Thunder Bay

Consultation process pits First Nation against First Nation in northern Ontario

Two First Nations in northern Ontario are facing off in a confrontation set up by the province’s environmental assessment regime.

‘Irresponsible’ to push mining supply road during pandemic, Neskantaga chief says

Webequie First Nation is pushing ahead with plans to build a supply road to a mineral deposit in the Ring of Fire, despite concerns from neighbouring Neskantaga First Nation. (Northern Policy Institute )

Two First Nations in northern Ontario are facing off in a confrontation set up by the province's environmental assessment regime.

Webequie First Nation is seeking response to the terms of reference it submitted to the Ministry of Environment, Conservation and Parks on August 14, for a proposed 107-kilometre supply road to a mineral deposit in the Ring of Fire.

The terms of reference (ToR) is the framework for the environmental assessment for the road before it is built. Provincial regulations require consultation on that framework with other First Nations whose traditional territory may be impacted by the project and who indicate they want to be consulted.

Neighbouring Neskantaga First Nation wants to be consulted, but its chief says they cannot meaningfully do so during the pandemic.

"We find it irresponsible for the proponent [Webequie First Nation] to submit its ToR for the project during the COVID pandemic," Chief Chris Moonais wrote in a letter to the Ministry of Environment, Conservation and Parks, dated Sept. 23 and obtained by CBC News.

Neskantaga Chief Chris Moonias stands amid supplies purchased to prepare community for a COVID-19 outbreak in this photo from March 2020. (Chris Moonias/Facebook)

"The current circumstances do not offer a safe environment for our community to participate in a meaningful review of the project," Moonias wrote. "We cannot hold proper meetings in our community, consult with our technical advisors face-to-face and it is currently impossible for us to travel to Thunder Bay to engage with our members, elders and knowledge holders who live off reserve and in long term care homes."

Community participation is key to Neskantaga's decision-making process, the chief said.

But moving ahead with the project is key to Webequie being able to access the proposed mine development and mineral exploration activities, according to the notice of submission of terms of reference.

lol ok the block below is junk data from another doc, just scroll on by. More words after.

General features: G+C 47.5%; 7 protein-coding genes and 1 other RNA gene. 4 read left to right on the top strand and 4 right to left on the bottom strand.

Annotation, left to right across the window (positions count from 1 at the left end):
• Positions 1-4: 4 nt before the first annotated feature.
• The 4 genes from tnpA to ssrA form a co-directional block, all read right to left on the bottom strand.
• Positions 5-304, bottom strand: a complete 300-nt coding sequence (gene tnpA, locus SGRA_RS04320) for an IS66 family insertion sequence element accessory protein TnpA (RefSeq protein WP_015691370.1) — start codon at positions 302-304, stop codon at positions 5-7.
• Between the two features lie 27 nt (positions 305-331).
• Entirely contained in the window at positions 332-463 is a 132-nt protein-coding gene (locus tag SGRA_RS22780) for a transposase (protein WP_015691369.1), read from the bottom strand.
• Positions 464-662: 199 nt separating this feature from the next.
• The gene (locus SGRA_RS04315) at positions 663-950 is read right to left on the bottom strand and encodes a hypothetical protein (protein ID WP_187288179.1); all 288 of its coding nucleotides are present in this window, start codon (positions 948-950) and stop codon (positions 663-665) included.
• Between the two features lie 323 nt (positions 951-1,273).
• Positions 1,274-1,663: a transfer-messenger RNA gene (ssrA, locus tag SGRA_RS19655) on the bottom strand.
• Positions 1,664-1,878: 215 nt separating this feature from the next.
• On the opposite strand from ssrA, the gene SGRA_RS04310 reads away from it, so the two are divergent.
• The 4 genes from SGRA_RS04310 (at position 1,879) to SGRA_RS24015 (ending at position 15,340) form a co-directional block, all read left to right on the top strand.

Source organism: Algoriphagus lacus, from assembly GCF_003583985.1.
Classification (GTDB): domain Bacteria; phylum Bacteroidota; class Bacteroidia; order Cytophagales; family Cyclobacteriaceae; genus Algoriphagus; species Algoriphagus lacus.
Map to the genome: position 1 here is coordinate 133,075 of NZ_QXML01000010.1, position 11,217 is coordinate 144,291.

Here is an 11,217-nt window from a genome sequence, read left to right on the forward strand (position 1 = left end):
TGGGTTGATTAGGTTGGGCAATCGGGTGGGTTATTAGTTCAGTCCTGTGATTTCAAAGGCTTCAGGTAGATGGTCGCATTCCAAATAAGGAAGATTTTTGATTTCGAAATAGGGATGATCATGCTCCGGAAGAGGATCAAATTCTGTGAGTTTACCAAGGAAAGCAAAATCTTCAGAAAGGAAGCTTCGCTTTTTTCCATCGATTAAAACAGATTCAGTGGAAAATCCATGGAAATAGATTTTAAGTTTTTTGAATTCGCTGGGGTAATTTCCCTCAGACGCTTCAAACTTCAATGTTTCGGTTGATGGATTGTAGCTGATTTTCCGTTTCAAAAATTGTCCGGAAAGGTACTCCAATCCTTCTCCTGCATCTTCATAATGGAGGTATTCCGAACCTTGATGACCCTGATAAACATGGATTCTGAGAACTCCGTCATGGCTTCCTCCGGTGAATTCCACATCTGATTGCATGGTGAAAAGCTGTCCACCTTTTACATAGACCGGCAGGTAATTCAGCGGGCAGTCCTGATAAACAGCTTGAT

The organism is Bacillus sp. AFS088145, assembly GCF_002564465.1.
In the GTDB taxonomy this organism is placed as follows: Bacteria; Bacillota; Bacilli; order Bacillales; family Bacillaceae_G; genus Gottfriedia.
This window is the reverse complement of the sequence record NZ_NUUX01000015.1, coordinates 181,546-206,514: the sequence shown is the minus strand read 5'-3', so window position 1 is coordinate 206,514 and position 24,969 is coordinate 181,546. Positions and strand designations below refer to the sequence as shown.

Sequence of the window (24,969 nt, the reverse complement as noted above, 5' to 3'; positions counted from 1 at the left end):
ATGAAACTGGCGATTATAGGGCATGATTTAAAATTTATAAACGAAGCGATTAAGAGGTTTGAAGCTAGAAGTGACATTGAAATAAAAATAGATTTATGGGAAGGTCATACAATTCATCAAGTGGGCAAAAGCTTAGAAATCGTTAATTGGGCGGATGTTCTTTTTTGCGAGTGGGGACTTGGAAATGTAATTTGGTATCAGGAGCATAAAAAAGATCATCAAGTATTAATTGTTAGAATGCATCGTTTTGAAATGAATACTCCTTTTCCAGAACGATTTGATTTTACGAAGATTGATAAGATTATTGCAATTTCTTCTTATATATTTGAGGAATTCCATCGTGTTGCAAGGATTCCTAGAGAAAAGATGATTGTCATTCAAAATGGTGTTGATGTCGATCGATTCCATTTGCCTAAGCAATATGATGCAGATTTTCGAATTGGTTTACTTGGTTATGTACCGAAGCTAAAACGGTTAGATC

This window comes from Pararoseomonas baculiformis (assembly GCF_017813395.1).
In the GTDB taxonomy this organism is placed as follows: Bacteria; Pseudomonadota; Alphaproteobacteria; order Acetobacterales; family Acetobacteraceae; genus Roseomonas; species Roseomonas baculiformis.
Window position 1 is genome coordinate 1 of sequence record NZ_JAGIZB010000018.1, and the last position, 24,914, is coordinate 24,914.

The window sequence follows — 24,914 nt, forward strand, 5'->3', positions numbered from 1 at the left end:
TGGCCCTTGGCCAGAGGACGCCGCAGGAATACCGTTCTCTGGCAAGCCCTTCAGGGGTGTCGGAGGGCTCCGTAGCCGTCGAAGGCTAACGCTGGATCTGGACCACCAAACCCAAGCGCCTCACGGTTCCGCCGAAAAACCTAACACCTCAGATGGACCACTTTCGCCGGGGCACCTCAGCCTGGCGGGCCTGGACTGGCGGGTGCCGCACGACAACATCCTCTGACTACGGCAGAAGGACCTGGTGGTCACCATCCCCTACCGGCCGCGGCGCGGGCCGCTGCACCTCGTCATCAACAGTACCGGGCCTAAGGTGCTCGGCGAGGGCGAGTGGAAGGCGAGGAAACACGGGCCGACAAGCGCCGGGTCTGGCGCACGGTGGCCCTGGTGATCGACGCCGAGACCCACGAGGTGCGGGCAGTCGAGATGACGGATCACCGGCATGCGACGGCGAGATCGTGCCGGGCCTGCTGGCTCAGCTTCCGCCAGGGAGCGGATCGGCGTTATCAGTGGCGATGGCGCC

"Given that most of the remote First Nations have put in place COVID-19 protocols and are beginning to lift travel restrictions, the WSR [Webequie Supply Road] project team submitted the proposed ToR," Webequie consultant Michael Fox wrote in a letter to Chief Moonias, dated August 28 and obtained by CBC News.

The letter outlines "engagement options" including an open house with live-streaming, online focus groups, radio information sessions, community sessions or drop-in sessions at "a safe location" to discuss the terms of reference with the project team.

But consultation remains a distraction from the urgent work and planning needed to get through the fall and winter of the pandemic, Moonias said, especially after new cases of COVID-19 in remote First Nations in the area were reported in September.

For its part the Ministry of Environment said it has doubled the typical comment period for a terms of reference to 60 days "to provide more time and greater opportunity for communities to review the document," according to spokesperson Gary Wheeler.

The comment period ends Oct. 13.

Wheeler said the ministry has received the letter from Neskantaga and is reviewing how best to respond.

"The ministry encourages communities and interested persons to reach out to the proponent, Webequie First Nation, for additional project-specific consultation approaches," Wheeler said. "Ontario is listening to First Nations concerns and will continue to re-evaluate approaches as the situation evolves."

Meanwhile, Ontario faces a lawsuit from First Nations over changes to its environmental assessment regime that were introduced as part of an omnibus bill called the COVID-19 Economic Recovery Act.

The court challenge argues that the new regime violates First Nations constitutionally protected Aboriginal and Treaty rights by removing many types of projects from automatically being subject to an environmental assessment.